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Could anyone give me some pointers as to the best way in which to learn how to do very low latency programming? I have many programming books but I've never seen one which focused (or helped) on writing extremely fast code. Or are books not the best way forward?

Some advice from an expert would be really appreciated!

EDIT: I think I'm referring more to CPU/Memory bound.

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closed as not a real question by Billy ONeal, Oliver Charlesworth, ChristopheD, Stephen Cleary, Kyle Rozendo Jan 27 '11 at 5:06

It's difficult to tell what is being asked here. This question is ambiguous, vague, incomplete, overly broad, or rhetorical and cannot be reasonably answered in its current form. For help clarifying this question so that it can be reopened, visit the help center.If this question can be reworded to fit the rules in the help center, please edit the question.

Depends on what that code is? Is the code IO bound, or cpu bound? There's no point having hand-crafted assembly if you're going to be waiting on a database and there's no point having a google-standard filesystem if all you want to do is write a text file. – user257111 Jan 26 '11 at 22:34
The answer for only one language would take books and you expect to get answers for C++/Java/C# : that's gonna take libraries. So I guess you will need to concertize your question if you expect some answers. – Darin Dimitrov Jan 26 '11 at 22:34
Step 1: Write Program. Step 2: Measure Performance. Step 3: If Performance is garbage, optimize in hot spots. Step 4. Goto Step 2. – Billy ONeal Jan 26 '11 at 22:37
@Billy, you could insert an intermediary step between 3 and 4: ask a specific question on StackOverflow by presenting your particular scenario, showing the code you are working on, and asking how it could be optimized because right now you are experiencing some performance problems with it. – Darin Dimitrov Jan 26 '11 at 22:41
Darin, if you're going to be sarcastic- you could at least be correct. Why does somebody need a specific scenario to answer a question? Perhaps they need to ask the question before getting to that particular scenario. So leave the scarcasm at the door and carry on with your C# GUI programming. – mezamorphic May 11 '14 at 3:56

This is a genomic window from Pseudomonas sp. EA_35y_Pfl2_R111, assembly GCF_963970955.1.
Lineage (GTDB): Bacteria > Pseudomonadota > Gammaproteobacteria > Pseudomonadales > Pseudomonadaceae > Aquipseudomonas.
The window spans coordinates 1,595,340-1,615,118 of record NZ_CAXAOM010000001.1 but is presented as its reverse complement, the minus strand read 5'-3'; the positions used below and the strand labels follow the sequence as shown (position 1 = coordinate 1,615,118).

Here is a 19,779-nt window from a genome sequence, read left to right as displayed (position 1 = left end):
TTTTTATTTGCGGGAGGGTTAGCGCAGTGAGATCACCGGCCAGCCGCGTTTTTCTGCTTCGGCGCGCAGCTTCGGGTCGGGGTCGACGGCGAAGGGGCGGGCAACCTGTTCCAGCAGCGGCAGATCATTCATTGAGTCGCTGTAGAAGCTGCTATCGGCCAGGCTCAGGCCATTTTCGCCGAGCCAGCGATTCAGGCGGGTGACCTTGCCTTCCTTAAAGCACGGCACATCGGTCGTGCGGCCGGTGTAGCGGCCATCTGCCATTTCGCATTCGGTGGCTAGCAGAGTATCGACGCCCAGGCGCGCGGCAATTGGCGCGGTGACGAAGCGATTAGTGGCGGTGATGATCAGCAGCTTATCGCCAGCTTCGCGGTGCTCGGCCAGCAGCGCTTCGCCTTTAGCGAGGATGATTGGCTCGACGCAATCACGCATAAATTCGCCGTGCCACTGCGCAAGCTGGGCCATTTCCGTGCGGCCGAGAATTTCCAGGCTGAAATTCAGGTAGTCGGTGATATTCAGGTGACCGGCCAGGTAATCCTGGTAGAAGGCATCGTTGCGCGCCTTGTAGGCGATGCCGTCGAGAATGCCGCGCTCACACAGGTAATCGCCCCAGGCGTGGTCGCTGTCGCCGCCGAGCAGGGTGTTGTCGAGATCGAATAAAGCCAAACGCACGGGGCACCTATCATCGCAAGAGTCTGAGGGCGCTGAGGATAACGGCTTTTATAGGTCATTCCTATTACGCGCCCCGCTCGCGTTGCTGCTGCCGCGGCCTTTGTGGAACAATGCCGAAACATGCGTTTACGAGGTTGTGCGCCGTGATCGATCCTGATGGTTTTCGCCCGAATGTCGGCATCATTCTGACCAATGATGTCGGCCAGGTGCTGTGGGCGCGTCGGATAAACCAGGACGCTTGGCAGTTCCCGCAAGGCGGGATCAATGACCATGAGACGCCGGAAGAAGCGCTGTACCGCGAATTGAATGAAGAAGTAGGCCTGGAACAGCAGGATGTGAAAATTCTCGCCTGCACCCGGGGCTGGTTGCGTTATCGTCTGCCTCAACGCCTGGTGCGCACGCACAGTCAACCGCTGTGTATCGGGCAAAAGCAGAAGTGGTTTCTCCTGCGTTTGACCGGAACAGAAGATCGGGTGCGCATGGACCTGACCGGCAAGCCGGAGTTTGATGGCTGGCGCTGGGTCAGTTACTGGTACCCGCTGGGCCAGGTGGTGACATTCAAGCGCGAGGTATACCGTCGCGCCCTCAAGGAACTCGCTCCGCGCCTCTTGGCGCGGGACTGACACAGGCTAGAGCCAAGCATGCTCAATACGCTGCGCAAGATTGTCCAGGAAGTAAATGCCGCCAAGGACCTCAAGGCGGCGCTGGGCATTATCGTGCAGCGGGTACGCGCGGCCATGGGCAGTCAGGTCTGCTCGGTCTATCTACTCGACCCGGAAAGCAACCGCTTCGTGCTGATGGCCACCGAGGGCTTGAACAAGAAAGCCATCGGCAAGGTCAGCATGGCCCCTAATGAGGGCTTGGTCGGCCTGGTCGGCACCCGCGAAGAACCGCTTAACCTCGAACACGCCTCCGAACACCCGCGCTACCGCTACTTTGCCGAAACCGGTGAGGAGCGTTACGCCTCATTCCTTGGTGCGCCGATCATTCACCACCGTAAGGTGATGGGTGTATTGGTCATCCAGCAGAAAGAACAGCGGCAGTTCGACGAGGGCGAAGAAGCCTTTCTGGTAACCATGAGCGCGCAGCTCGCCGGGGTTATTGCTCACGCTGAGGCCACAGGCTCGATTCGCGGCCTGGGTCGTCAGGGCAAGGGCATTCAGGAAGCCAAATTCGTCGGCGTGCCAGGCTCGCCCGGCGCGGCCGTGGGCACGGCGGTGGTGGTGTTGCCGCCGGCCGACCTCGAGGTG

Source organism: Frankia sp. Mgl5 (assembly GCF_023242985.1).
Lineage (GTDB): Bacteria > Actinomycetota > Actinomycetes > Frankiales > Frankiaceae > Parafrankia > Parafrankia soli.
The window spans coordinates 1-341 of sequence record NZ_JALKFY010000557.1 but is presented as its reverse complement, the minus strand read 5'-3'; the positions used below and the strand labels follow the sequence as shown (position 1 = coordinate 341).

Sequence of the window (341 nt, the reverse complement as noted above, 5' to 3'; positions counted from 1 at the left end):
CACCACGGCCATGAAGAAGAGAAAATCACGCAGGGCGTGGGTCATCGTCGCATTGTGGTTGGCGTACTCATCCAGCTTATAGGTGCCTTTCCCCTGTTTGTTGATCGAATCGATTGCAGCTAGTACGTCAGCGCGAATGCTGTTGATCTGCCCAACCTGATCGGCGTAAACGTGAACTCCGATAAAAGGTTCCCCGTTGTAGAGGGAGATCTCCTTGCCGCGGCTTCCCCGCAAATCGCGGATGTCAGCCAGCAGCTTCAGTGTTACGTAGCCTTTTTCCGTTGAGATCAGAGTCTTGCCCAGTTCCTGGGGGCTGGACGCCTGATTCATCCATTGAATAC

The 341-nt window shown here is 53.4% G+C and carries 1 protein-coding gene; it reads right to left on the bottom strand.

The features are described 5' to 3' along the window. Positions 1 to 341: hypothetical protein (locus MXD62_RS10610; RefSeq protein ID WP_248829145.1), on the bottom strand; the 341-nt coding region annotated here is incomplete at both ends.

[C++ programmer]:

Ultra-low-latency programming is hard. Much harder than people suspect when they first start down the path. There are some techniques and "tricks" you can employ. Like IO Completion ports, multi core utilization, highly optimized synchronization techniques, shared memory. The list goes on forever. (edit) It's not as simple as "code-profile-refactor-repeat" because you can write excellent code that is robust and fast, but will never be truly ultra-low latency code.

Unfortunately there is no one single resource I know of that will show you how it's done. Programmers specializing in (and good at) ultra low-latency code are among the best in the business and the most experienced. And with good reason. Because if there is a silver bullet solution to becoming a good low-latency programmer, it is simply this: you have to know a lot about everything. And that knowledge is not easy to come by. It takes years (decades?) of experience and constant study.

As far as the study itself is concerned, here's a few books I found useful or especially insightful for one reason or another:

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My advice would be to learn how C++/Java/C# works and get a general idea of how it translates into machine level instructions. Some operations are more expensive that others. A little code snippet in a high-level language translates into a whole bunch of machine instructions (often more than you would think.)

Also, be sure to learn the various data structures, what they are good for, and their performance characteristics for various problem sizes. Choosing the correct data structure for the problem can do wonders for execution speed.

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Start by learning assembly. Then if you're going to work in Java or .NET learn their interpreted bytecode. Once you've gotten that far you need to understand the language you are working in, and the compiler you're working on. Keep on that path and you'll collect bits of knowledge like how with both VC++ and GCC ternary operators (?:) result in creation of temporary values whereas an equivalent if statement will not.

Then after about 10 years you'll be able to write pretty good low-latency code.

Unfortunately there is no quick way to learn this.

Good books to learn about C++: Effective C++ More Effective C++ Exceptional C++

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+1: "Then after about 10 years you'll be able to write pretty good low-latency code." So true. – John Dibling Jan 26 '11 at 22:47
I learnt ARM assembly at university (and very briefly MIPS) would you recommend learning the Intel? – Tom Jan 26 '11 at 22:49
If you are writing code for intel PCs, then yes. That said understand that as a professional developer you should rarely if ever write assembly code. That said it will make you a better engineer to be able to understand assembly well. – Beanz Jan 26 '11 at 22:56

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